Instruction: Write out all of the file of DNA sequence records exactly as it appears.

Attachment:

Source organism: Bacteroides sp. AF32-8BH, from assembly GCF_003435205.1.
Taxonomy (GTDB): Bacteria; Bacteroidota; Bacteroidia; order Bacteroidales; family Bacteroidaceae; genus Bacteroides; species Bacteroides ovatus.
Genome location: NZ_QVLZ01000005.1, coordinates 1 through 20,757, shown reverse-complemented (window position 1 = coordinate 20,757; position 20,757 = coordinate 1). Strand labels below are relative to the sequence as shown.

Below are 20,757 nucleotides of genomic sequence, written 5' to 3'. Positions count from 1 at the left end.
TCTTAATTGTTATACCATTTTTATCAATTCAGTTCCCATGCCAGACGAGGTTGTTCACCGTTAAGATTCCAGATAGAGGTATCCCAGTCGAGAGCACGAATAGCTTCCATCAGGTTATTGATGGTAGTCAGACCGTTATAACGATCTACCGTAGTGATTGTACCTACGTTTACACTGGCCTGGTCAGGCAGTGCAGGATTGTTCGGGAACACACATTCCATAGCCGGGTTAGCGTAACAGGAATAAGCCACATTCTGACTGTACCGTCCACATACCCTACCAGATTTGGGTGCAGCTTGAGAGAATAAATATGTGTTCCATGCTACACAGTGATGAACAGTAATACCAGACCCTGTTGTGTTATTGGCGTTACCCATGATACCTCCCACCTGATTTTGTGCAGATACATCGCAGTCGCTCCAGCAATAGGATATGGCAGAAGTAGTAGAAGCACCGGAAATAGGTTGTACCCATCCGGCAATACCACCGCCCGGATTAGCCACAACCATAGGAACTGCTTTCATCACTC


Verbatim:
Source organism: Bacteroides sp. AF32-8BH, from assembly GCF_003435205.1.
Taxonomy (GTDB): Bacteria; Bacteroidota; Bacteroidia; order Bacteroidales; family Bacteroidaceae; genus Bacteroides; species Bacteroides ovatus.
Genome location: NZ_QVLZ01000005.1, coordinates 1 through 20,757, shown reverse-complemented (window position 1 = coordinate 20,757; position 20,757 = coordinate 1). Strand labels below are relative to the sequence as shown.

Below are 20,757 nucleotides of genomic sequence, written 5' to 3'. Positions count from 1 at the left end.
TCTTAATTGTTATACCATTTTTATCAATTCAGTTCCCATGCCAGACGAGGTTGTTCACCGTTAAGATTCCAGATAGAGGTATCCCAGTCGAGAGCACGAATAGCTTCCATCAGGTTATTGATGGTAGTCAGACCGTTATAACGATCTACCGTAGTGATTGTACCTACGTTTACACTGGCCTGGTCAGGCAGTGCAGGATTGTTCGGGAACACACATTCCATAGCCGGGTTAGCGTAACAGGAATAAGCCACATTCTGACTGTACCGTCCACATACCCTACCAGATTTGGGTGCAGCTTGAGAGAATAAATATGTGTTCCATGCTACACAGTGATGAACAGTAATACCAGACCCTGTTGTGTTATTGGCGTTACCCATGATACCTCCCACCTGATTTTGTGCAGATACATCGCAGTCGCTCCAGCAATAGGATATGGCAGAAGTAGTAGAAGCACCGGAAATAGGTTGTACCCATCCGGCAATACCACCGCCCGGATTAGCCACAACCATAGGAACTGCTTTCATCACTC